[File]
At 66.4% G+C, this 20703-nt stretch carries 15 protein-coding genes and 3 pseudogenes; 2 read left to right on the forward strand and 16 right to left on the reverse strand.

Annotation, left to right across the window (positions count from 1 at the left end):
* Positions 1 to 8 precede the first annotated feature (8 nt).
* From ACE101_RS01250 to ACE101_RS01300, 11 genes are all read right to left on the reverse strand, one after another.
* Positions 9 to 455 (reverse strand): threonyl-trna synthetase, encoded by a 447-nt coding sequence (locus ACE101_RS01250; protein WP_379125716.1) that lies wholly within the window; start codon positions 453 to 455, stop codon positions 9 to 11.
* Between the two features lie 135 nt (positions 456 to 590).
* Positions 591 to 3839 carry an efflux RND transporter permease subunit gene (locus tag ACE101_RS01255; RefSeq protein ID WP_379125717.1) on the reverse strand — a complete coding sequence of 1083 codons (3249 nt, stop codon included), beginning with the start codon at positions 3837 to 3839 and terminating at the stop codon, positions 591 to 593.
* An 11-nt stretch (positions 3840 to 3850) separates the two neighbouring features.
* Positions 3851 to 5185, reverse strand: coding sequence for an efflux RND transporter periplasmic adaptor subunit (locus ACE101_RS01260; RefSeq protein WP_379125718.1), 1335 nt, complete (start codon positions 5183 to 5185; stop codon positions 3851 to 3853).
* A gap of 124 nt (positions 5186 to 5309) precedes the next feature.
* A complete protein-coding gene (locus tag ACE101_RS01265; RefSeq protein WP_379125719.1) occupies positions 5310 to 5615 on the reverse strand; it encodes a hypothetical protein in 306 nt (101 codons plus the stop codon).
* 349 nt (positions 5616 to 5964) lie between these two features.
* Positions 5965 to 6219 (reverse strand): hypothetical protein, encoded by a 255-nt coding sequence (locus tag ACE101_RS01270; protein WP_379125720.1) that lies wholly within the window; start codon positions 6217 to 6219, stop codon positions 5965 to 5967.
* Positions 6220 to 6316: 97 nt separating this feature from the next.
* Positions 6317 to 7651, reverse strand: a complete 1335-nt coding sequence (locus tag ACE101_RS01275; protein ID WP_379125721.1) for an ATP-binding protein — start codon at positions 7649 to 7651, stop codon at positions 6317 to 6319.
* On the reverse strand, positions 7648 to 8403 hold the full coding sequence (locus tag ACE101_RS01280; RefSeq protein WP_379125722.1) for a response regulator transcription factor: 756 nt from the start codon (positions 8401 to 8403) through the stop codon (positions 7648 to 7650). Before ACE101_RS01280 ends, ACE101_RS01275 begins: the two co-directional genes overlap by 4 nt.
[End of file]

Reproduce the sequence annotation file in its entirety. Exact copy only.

At 66.4% G+C, this 20703-nt stretch carries 15 protein-coding genes and 3 pseudogenes; 2 read left to right on the forward strand and 16 right to left on the reverse strand.

Annotation, left to right across the window (positions count from 1 at the left end):
* Positions 1 to 8 precede the first annotated feature (8 nt).
* From ACE101_RS01250 to ACE101_RS01300, 11 genes are all read right to left on the reverse strand, one after another.
* Positions 9 to 455 (reverse strand): threonyl-trna synthetase, encoded by a 447-nt coding sequence (locus ACE101_RS01250; protein WP_379125716.1) that lies wholly within the window; start codon positions 453 to 455, stop codon positions 9 to 11.
* Between the two features lie 135 nt (positions 456 to 590).
* Positions 591 to 3839 carry an efflux RND transporter permease subunit gene (locus tag ACE101_RS01255; RefSeq protein ID WP_379125717.1) on the reverse strand — a complete coding sequence of 1083 codons (3249 nt, stop codon included), beginning with the start codon at positions 3837 to 3839 and terminating at the stop codon, positions 591 to 593.
* An 11-nt stretch (positions 3840 to 3850) separates the two neighbouring features.
* Positions 3851 to 5185, reverse strand: coding sequence for an efflux RND transporter periplasmic adaptor subunit (locus ACE101_RS01260; RefSeq protein WP_379125718.1), 1335 nt, complete (start codon positions 5183 to 5185; stop codon positions 3851 to 3853).
* A gap of 124 nt (positions 5186 to 5309) precedes the next feature.
* A complete protein-coding gene (locus tag ACE101_RS01265; RefSeq protein WP_379125719.1) occupies positions 5310 to 5615 on the reverse strand; it encodes a hypothetical protein in 306 nt (101 codons plus the stop codon).
* 349 nt (positions 5616 to 5964) lie between these two features.
* Positions 5965 to 6219 (reverse strand): hypothetical protein, encoded by a 255-nt coding sequence (locus tag ACE101_RS01270; protein WP_379125720.1) that lies wholly within the window; start codon positions 6217 to 6219, stop codon positions 5965 to 5967.
* Positions 6220 to 6316: 97 nt separating this feature from the next.
* Positions 6317 to 7651, reverse strand: a complete 1335-nt coding sequence (locus tag ACE101_RS01275; protein ID WP_379125721.1) for an ATP-binding protein — start codon at positions 7649 to 7651, stop codon at positions 6317 to 6319.
* On the reverse strand, positions 7648 to 8403 hold the full coding sequence (locus tag ACE101_RS01280; RefSeq protein WP_379125722.1) for a response regulator transcription factor: 756 nt from the start codon (positions 8401 to 8403) through the stop codon (positions 7648 to 7650). Before ACE101_RS01280 ends, ACE101_RS01275 begins: the two co-directional genes overlap by 4 nt.